D-xylose absorptionXylose tolerance test
D-xylose absorption is a laboratory test to determine how well the intestines absorb a simple sugar (D-xylose). The test helps determine if nutrients are being properly absorbed.
The test requires a blood and urine sample. For information on how these samples are obtained, see:
There are several ways to perform this test. A typical procedure is described below, but make sure you follow the specific instructions you are given.
You will be asked to drink 8 ounces of water that contains 25 grams of a sugar called d-xylose. The amount of d-xylose that comes out in your urine over the next 5 hours will be measured. You may have a blood sample collected at 1 and 3 hours after drinking the liquid. The amount of urine you produce over a 5-hour period is also determined. Your health care provider will tell you how to collect all of the urine during a 5-hour period.
Do not eat or drink anything (even water) for 8 to 12 hours before the test. Do not exercise before the test. A failure to restrict activity may affect test results.
Your health care provider may tell you to stop taking certain drugs that can affect test results. Drugs that can affect test results include aspirin, atropine, indomethacin, isocarboxazid, and phenelzine. Never stop taking any medicine without first talking to your doctor.
When the needle is inserted to draw blood, you may feel moderate pain, or only a prick or stinging sensation. Afterward, there may be some throbbing.
Urine is collected as part of normal urination with no discomfort.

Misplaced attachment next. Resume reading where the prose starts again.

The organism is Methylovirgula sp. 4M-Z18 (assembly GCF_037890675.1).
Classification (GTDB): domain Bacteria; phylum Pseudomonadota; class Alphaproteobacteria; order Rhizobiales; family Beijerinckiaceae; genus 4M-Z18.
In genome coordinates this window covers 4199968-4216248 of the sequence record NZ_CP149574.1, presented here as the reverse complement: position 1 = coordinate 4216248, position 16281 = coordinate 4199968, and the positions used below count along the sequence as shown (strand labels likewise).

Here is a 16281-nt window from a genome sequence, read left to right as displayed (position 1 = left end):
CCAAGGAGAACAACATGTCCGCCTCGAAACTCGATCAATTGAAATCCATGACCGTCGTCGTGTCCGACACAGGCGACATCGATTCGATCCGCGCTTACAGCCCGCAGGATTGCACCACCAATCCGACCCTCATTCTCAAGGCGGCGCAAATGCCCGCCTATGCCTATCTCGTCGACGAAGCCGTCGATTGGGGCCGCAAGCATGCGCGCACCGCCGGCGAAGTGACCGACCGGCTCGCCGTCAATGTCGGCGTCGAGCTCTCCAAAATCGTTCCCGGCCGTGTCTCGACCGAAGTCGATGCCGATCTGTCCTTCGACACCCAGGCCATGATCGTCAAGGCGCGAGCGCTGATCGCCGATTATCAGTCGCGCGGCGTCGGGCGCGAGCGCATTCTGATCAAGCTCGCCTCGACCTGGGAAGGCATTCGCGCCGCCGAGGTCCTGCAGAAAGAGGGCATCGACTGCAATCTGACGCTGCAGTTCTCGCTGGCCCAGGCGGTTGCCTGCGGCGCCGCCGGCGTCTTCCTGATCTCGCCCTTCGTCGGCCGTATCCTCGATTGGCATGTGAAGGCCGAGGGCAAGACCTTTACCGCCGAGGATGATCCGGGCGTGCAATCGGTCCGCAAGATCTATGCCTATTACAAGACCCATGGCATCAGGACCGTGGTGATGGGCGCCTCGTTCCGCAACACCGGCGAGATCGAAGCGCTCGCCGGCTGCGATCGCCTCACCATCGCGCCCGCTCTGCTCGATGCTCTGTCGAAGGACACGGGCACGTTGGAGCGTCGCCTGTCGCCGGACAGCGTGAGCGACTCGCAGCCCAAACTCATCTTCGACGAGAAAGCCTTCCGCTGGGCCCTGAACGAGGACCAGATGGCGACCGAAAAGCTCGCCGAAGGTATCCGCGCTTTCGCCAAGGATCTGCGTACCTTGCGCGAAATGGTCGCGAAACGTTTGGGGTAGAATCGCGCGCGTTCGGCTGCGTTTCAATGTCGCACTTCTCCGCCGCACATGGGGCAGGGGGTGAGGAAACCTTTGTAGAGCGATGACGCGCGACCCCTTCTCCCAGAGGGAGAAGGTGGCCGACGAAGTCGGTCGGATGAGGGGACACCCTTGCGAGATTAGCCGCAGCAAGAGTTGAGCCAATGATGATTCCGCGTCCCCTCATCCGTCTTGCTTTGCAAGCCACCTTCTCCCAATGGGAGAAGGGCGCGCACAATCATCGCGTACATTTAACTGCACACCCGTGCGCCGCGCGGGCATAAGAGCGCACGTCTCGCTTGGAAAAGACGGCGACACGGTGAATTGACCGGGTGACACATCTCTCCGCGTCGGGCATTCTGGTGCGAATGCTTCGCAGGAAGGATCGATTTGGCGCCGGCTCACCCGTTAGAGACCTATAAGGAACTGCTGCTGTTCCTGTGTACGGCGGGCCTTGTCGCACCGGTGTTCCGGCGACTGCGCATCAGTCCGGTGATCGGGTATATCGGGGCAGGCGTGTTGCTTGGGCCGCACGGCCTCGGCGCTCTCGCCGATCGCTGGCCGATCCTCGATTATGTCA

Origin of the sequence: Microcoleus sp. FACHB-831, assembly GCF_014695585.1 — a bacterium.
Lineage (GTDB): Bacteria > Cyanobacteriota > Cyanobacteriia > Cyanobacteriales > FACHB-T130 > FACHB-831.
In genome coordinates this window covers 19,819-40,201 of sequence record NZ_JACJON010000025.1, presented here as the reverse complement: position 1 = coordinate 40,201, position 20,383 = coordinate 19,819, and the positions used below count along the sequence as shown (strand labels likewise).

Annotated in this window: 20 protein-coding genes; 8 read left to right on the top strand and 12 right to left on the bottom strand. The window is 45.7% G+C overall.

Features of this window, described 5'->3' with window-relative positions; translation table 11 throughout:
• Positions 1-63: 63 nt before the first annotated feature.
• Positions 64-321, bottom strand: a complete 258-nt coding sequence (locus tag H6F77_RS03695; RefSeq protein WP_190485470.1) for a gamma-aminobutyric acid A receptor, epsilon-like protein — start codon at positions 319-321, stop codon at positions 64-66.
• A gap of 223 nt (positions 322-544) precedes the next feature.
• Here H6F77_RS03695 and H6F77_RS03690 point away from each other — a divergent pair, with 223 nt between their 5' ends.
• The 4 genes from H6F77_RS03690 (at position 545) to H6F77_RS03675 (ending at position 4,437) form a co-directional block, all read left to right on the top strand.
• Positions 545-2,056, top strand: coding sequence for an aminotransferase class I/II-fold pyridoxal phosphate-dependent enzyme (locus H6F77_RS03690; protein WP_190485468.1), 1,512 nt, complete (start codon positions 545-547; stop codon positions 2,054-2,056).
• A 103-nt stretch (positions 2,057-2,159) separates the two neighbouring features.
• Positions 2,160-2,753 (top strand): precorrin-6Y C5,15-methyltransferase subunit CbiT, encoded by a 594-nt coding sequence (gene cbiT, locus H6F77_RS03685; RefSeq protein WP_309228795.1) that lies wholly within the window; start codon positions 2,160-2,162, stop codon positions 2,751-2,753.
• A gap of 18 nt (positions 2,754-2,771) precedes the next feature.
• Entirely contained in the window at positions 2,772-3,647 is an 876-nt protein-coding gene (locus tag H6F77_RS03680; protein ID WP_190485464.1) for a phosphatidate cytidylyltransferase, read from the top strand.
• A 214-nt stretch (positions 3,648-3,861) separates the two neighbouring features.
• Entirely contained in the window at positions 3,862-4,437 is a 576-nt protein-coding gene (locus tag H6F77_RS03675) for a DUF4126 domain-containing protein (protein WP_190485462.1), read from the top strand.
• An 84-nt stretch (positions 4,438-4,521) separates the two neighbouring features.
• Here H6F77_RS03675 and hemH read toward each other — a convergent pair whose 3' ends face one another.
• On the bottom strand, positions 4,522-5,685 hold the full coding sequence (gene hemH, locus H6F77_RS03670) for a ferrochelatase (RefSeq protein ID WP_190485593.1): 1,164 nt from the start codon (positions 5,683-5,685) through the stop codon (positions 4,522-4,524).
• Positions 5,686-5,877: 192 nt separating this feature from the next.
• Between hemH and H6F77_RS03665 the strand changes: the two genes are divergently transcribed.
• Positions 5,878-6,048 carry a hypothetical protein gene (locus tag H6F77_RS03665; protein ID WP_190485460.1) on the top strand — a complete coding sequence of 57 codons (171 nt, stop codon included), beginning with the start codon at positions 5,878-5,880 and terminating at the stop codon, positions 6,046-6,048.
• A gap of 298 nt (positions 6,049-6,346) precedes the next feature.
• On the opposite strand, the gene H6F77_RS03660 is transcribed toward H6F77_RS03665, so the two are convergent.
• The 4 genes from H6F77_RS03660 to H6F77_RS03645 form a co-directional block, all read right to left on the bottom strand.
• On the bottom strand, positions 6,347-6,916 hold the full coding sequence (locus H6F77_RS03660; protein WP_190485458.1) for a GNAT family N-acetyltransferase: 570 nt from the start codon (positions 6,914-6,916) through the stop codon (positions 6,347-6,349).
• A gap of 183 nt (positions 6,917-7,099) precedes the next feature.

Your doctor may order this test if you have:
- Persistent diarrhea
- Signs of malnutrition
- Unexplained weight loss
This test is primarily used to determe if nutrient absorption problems are due to a disease of the intestines.
A normal result depends on how much D-xylose is given. Usually the test results are either positive or negative. A positive result means that D-xylose is found in the blood or urine and is therefore being absorbed by the intestines.
Normal value ranges may vary slightly among different laboratories. Some labs use different measurements or test different samples. Talk to your doctor about the meaning of your specific test results.
Lower than normal values may be seen in:
- Celiac disease (sprue)
- Crohn's disease
- Giardia lamblia infestation
- Hookworm infestation
- Lymphatic obstruction
- Radiation enteropathy
- Small intestinal bacterial overgrowth
- Viral gastroenteritis
- Whipple's disease
Veins and arteries vary in size from one patient to another and from one side of the body to the other. Obtaining a blood sample from some people may be more difficult than from others.
Other risks associated with having blood drawn are slight but may include:
- Excessive bleeding
- Fainting or feeling light-headed
- Hematoma (blood accumulating under the skin)
- Infection (a slight risk any time the skin is broken)
Multiple tests may be necessary to determine the reason for malabsorption.
Semrad CE. Approach to the patient with diarrhea and malabsorption. In: Goldman L, Schafer AI, eds. Cecil Medicine. 24th ed. Philadelphia, PA: Saunders Elsevier; 2011:chap 142.
Review Date: 2/29/2012
Reviewed By: David C. Dugdale, III, MD, Professor of Medicine, Division of General Medicine, Department of Medicine, University of Washington School of Medicine. George F. Longstreth, MD, Department of Gastroenterology, Kaiser Permanente Medical Care Program, San Diego, California. Also reviewed by David Zieve, MD, MHA, Medical Director, A.D.A.M. Health Solutions, Ebix, Inc.